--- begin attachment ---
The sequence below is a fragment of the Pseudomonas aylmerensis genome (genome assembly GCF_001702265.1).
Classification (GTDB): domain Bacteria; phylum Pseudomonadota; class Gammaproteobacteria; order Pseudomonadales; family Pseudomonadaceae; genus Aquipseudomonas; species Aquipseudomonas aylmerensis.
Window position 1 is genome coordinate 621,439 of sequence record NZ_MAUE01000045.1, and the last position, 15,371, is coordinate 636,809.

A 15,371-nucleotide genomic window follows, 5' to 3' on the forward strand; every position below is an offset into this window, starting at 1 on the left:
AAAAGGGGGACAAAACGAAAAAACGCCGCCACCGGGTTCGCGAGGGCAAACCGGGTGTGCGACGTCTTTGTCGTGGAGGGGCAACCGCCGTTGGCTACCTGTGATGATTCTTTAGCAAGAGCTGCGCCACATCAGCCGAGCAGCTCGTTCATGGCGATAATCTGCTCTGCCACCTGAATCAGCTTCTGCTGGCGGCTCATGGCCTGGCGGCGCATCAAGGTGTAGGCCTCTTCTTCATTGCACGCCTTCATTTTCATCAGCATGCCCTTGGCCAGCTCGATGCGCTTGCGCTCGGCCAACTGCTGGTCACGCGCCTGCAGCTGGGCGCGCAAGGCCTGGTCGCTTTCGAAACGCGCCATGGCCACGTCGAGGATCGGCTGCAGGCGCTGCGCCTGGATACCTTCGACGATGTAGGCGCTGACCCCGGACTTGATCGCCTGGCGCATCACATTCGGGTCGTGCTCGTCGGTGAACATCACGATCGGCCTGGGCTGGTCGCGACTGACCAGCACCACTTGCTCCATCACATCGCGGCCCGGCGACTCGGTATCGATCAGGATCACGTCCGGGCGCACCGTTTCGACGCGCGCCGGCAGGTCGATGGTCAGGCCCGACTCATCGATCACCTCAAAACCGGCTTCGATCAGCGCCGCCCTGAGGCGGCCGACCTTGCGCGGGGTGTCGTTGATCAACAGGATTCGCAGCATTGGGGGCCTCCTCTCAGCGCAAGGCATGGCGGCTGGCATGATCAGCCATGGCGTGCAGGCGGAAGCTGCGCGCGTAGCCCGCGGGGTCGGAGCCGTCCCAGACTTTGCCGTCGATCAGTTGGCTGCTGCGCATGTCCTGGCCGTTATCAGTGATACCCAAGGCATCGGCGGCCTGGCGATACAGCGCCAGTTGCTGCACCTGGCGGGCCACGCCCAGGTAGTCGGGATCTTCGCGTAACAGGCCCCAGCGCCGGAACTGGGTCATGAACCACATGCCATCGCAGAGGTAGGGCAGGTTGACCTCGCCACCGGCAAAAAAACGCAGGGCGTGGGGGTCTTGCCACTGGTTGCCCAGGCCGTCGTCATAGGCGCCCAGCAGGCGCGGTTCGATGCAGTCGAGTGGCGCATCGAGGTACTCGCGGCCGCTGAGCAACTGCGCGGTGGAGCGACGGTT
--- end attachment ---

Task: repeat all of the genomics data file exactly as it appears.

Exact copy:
The sequence below is a fragment of the Pseudomonas aylmerensis genome (genome assembly GCF_001702265.1).
Classification (GTDB): domain Bacteria; phylum Pseudomonadota; class Gammaproteobacteria; order Pseudomonadales; family Pseudomonadaceae; genus Aquipseudomonas; species Aquipseudomonas aylmerensis.
Window position 1 is genome coordinate 621,439 of sequence record NZ_MAUE01000045.1, and the last position, 15,371, is coordinate 636,809.

A 15,371-nucleotide genomic window follows, 5' to 3' on the forward strand; every position below is an offset into this window, starting at 1 on the left:
AAAAGGGGGACAAAACGAAAAAACGCCGCCACCGGGTTCGCGAGGGCAAACCGGGTGTGCGACGTCTTTGTCGTGGAGGGGCAACCGCCGTTGGCTACCTGTGATGATTCTTTAGCAAGAGCTGCGCCACATCAGCCGAGCAGCTCGTTCATGGCGATAATCTGCTCTGCCACCTGAATCAGCTTCTGCTGGCGGCTCATGGCCTGGCGGCGCATCAAGGTGTAGGCCTCTTCTTCATTGCACGCCTTCATTTTCATCAGCATGCCCTTGGCCAGCTCGATGCGCTTGCGCTCGGCCAACTGCTGGTCACGCGCCTGCAGCTGGGCGCGCAAGGCCTGGTCGCTTTCGAAACGCGCCATGGCCACGTCGAGGATCGGCTGCAGGCGCTGCGCCTGGATACCTTCGACGATGTAGGCGCTGACCCCGGACTTGATCGCCTGGCGCATCACATTCGGGTCGTGCTCGTCGGTGAACATCACGATCGGCCTGGGCTGGTCGCGACTGACCAGCACCACTTGCTCCATCACATCGCGGCCCGGCGACTCGGTATCGATCAGGATCACGTCCGGGCGCACCGTTTCGACGCGCGCCGGCAGGTCGATGGTCAGGCCCGACTCATCGATCACCTCAAAACCGGCTTCGATCAGCGCCGCCCTGAGGCGGCCGACCTTGCGCGGGGTGTCGTTGATCAACAGGATTCGCAGCATTGGGGGCCTCCTCTCAGCGCAAGGCATGGCGGCTGGCATGATCAGCCATGGCGTGCAGGCGGAAGCTGCGCGCGTAGCCCGCGGGGTCGGAGCCGTCCCAGACTTTGCCGTCGATCAGTTGGCTGCTGCGCATGTCCTGGCCGTTATCAGTGATACCCAAGGCATCGGCGGCCTGGCGATACAGCGCCAGTTGCTGCACCTGGCGGGCCACGCCCAGGTAGTCGGGATCTTCGCGTAACAGGCCCCAGCGCCGGAACTGGGTCATGAACCACATGCCATCGCAGAGGTAGGGCAGGTTGACCTCGCCACCGGCAAAAAAACGCAGGGCGTGGGGGTCTTGCCACTGGTTGCCCAGGCCGTCGTCATAGGCGCCCAGCAGGCGCGGTTCGATGCAGTCGAGTGGCGCATCGAGGTACTCGCGGCCGCTGAGCAACTGCGCGGTGGAGCGACGGTT